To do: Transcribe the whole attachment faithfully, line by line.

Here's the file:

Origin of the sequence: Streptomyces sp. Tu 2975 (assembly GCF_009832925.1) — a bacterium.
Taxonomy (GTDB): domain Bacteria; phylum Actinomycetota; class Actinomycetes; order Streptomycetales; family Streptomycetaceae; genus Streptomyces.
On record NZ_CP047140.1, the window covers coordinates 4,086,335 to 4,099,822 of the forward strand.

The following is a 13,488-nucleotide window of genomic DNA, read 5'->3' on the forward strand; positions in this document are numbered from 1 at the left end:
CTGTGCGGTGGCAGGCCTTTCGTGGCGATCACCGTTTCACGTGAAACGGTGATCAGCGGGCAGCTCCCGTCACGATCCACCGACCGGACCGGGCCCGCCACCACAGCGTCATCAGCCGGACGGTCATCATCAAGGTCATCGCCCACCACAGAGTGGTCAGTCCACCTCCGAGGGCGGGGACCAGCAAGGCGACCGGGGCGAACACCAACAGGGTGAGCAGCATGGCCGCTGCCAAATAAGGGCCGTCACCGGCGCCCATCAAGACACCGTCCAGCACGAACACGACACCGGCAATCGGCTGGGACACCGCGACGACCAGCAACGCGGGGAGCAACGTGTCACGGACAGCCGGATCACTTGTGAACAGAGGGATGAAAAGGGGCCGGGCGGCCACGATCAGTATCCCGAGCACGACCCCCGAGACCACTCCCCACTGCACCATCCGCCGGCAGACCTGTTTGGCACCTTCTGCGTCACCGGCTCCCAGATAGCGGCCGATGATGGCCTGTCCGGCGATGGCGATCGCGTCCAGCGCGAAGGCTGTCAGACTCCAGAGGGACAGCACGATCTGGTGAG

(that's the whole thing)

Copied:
Origin of the sequence: Streptomyces sp. Tu 2975 (assembly GCF_009832925.1) — a bacterium.
Taxonomy (GTDB): domain Bacteria; phylum Actinomycetota; class Actinomycetes; order Streptomycetales; family Streptomycetaceae; genus Streptomyces.
On record NZ_CP047140.1, the window covers coordinates 4,086,335 to 4,099,822 of the forward strand.

The following is a 13,488-nucleotide window of genomic DNA, read 5'->3' on the forward strand; positions in this document are numbered from 1 at the left end:
CTGTGCGGTGGCAGGCCTTTCGTGGCGATCACCGTTTCACGTGAAACGGTGATCAGCGGGCAGCTCCCGTCACGATCCACCGACCGGACCGGGCCCGCCACCACAGCGTCATCAGCCGGACGGTCATCATCAAGGTCATCGCCCACCACAGAGTGGTCAGTCCACCTCCGAGGGCGGGGACCAGCAAGGCGACCGGGGCGAACACCAACAGGGTGAGCAGCATGGCCGCTGCCAAATAAGGGCCGTCACCGGCGCCCATCAAGACACCGTCCAGCACGAACACGACACCGGCAATCGGCTGGGACACCGCGACGACCAGCAACGCGGGGAGCAACGTGTCACGGACAGCCGGATCACTTGTGAACAGAGGGATGAAAAGGGGCCGGGCGGCCACGATCAGTATCCCGAGCACGACCCCCGAGACCACTCCCCACTGCACCATCCGCCGGCAGACCTGTTTGGCACCTTCTGCGTCACCGGCTCCCAGATAGCGGCCGATGATGGCCTGTCCGGCGATGGCGATCGCGTCCAGCGCGAAGGCTGTCAGACTCCAGAGGGACAGCACGATCTGGTGAG